Articles/Essays – Volume 01, No. 3

Among the Mormons: A Survey of Current Literature

The historian, essentially, wants more documents than he can really use . . . 

Henry James. The Aspern Papers 

History is bunk. 

Henry Ford

The books, periodicals, and manuscripts listed in bibliographies are of little value if the materials are not located and made available to those who might have an interest in using them. With this in mind we depart from our previous format to consider bibliographical control of Mormon Americana and the location of libraries and historical agencies which have significant holdings of Mormon materials. 

The study of Mormonism should begin in Salt Lake City, where, according to Norman Furniss, “The best colection of materials about the Mormons exists… in the archives of the Church of Jesus Christ of Latter-day Saints. . . .”[1] However, the Church Historian’s Library is a “private facility” with the right of access controlled by the authorities who govern the Library. According to the official guide to the Library, “. . . the materials on file are generally available for use by the earnest researcher. The materials are not available to those whose purpose is to discredit the Church”[2] (italics mine). What does it mean to have materials available generally? Who is the judge of what scholar is out to find the truth or to discredit the Church? To further quote Dr. Furniss, “It is regrettable that the volumes are not open to the Gentile scholar, or even to most Mormon historians; the custodian of the portals, A. Wm. Lund, is adamant in his refusal to let all but the most faithful dip into this record.”[3]

To the average member of the Church trained in the humanities or with any interest in Church history this information is not new or particularly startling. And both Mormon and “Gentile” writers have long since discovered that with the exception of some unique items (i.e., manuscript letters and diaries) they can find all the information about the Mormon Church that they need to write acceptable histories in other libraries in the United States, if they know where to look and take the trouble to go there. And so to a large extent the writing of Mormon history continues, sometimes with laudable results and other times failing to fulfill expectations.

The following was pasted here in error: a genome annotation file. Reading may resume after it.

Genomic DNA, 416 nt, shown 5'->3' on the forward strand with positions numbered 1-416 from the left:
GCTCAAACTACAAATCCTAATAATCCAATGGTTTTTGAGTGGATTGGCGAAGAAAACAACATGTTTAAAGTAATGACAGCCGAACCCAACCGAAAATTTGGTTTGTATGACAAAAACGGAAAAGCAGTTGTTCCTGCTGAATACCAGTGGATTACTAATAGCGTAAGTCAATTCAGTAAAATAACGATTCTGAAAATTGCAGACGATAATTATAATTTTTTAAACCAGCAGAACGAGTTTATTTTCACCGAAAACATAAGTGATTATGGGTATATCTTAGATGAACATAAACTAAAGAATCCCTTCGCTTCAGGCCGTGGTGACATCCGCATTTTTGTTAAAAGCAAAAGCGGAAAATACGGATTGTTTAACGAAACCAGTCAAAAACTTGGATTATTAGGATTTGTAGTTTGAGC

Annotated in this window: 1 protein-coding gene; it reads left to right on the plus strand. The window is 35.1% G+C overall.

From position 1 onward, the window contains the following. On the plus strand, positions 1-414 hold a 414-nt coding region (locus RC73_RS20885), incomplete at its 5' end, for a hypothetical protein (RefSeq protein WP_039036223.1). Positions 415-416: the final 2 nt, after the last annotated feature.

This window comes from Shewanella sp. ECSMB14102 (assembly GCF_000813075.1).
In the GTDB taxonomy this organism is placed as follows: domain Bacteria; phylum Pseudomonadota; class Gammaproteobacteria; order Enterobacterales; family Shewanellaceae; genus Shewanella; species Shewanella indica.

A good illustration of my point is contained in the response in this issue of Dialogue by Stanley B. Kimball to Klaus Hansen’s review (in the Summer issue) of Robert B. Flanders, Nauvoo: Kingdom on the Mississippi. Kimball criticizes Flanders for neglecting a number of important collections of primary sources and in doing so reveals what those sources are (see pp. 189-193). We would add just one thing to Kimball’s suggestions: To someone who has served on the staff of the Brigham Young University Library for a number of years it seems incredible that anyone working on a Mormon theme could avoid the Y and still claim to have made a thorough search of the records. But that it is being done is very evident. So that it will not be done as frequently in the future we have invited Dr. S. Lyman Tyler, former Director of the BYU Library, who is now Director of the Bureau of Indian Services at the University of Utah, to write an essay emphasizing the work being done at the Y to gain a modicum of bibliographical control of Mormon sources. Dr. Tyler refers to his work as an “informal essay . . . without being bothered by technical details.”

We invite our readers at Harvard, Wisconsin, Princeton, California or wherever there are collections of Mormon materials to submit to Dialogue a brief description of holdings in their areas for future publication.[4]

[1] Furniss, Norman F., The Mormon Conflict, 1850-1859 (New Haven, Conn., 1960), p. 236. 

[2] Guide to the Historian’s Office Library-Archives (Office of the Church Historian, The Church of Jesus Christ of Latter-day Saints, Salt Lake City, Utah). 

[3] Furniss, ibid.

[4] For an excellent example of what can be done see S. George Ellsworth’s, “A Guide to the Manuscripts in the Bancroft Library Relating to the History of Utah.” Utah Historical Quarterly, XXII (July, 1954), 197-247.